The power forward position has all the lemon potential this year as Blake Griffin, Serge Ibaka and Paul Millsap all profile as risks to varying degrees. Big men are always expensive and each of these guys is on the wrong side of their career, but still close enough to their prime years to make things pricey.your
Ibaka proved that he can be a No. 2 offensive player for stretches and had a hard time settling for being a No. 3 when he was in Orlando. That made for some awkward offense at times, but to his credit he developed just enough of a handle to do more than just shoot outside jumpers. Defensively he didn’t fall off as much as many, including myself, thought he was capable of.
In the playoffs he showed a nice level of moxie in relation to many of his Raptors teammates, who once again played a bewildered brand of basketball. Staring adversity in the face, he showed prospective teams that he can be a factor when the games count.
Still, this contract would rank way lower if there were any depth at this position in the free agent marketplace. Yes, he’s only 27 years old, but the decreased athleticism we’ve seen over the years and potential knee issues down the road – not to mention the softening of his game over the years – it all points to this being a massive overpay.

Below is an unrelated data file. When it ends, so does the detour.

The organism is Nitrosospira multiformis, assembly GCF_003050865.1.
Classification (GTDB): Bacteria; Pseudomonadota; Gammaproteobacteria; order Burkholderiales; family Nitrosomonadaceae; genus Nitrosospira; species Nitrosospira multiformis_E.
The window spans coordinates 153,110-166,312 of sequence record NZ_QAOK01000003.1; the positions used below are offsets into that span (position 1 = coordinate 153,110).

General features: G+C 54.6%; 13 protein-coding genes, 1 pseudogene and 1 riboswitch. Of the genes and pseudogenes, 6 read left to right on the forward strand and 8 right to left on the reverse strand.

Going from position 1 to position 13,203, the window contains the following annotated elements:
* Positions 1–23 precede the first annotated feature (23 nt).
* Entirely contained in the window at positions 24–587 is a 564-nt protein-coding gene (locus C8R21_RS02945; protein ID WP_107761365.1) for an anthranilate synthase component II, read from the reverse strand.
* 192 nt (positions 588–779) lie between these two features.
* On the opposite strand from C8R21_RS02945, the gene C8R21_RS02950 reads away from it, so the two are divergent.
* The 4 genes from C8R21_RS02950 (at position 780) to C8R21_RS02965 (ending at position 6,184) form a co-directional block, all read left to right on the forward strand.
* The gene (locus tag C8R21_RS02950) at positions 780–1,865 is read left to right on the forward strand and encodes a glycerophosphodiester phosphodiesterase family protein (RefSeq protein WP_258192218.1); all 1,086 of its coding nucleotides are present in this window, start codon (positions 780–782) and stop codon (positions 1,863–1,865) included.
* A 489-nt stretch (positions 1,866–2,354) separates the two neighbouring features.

Even if he can continue to hang on defense he’s not going to become a dribble drive threat or playmaker anytime soon. He’s going to be a less accurate but more athletic Ryan Anderson type forward and that’s not keeping him in ‘above average’ territory, let alone the ‘near elite’ territory this contract number needs to break even.
VERDICT: Like Kyle Lowry, the three-year plan was extended to Ibaka for a total of $65 million ($21.7M AAV). Ibaka was among the group of risky old guys that projected like max guys in past years but decision-makers didn’t feel compelled to chase. So the chilled market brought his number down and put his deal in a reasonable range, but it’s still a lot for a guy that could lose his luster pretty quickly.
The deal makes sense from a win-now standpoint, however, and the way the Raptors have defined their playoff bet helps give this deal better footing. They intend to pick up where Cleveland falls but not beyond a three-year window.
4. JaMychal Green (RFA)
Projection: $18 million per year for four years (player option)
JaMychal Green is maybe the most intriguing player from a contract standpoint in this group. He hasn’t done much of anything at the NBA level to prove he’s a big money player. But he’s long and he can stretch the floor and there’s just enough athleticism to make you wonder if he can round it out into the full package. Factor in the big man inflation and this number is going to make the Grizzlies flinch.
If they don’t match the deal their cap situation does get a lot better, but then they’ve taken a step back on their youth movement and would need to find a viable replacement. It’s possible they did some of that in the draft but banking on second rounders is not typically how this works. Zach Randolph may or may not stick around but he can be signed into an exception if cap room becomes an issue, so balking on Green doesn’t really help with regard to Z-Bo.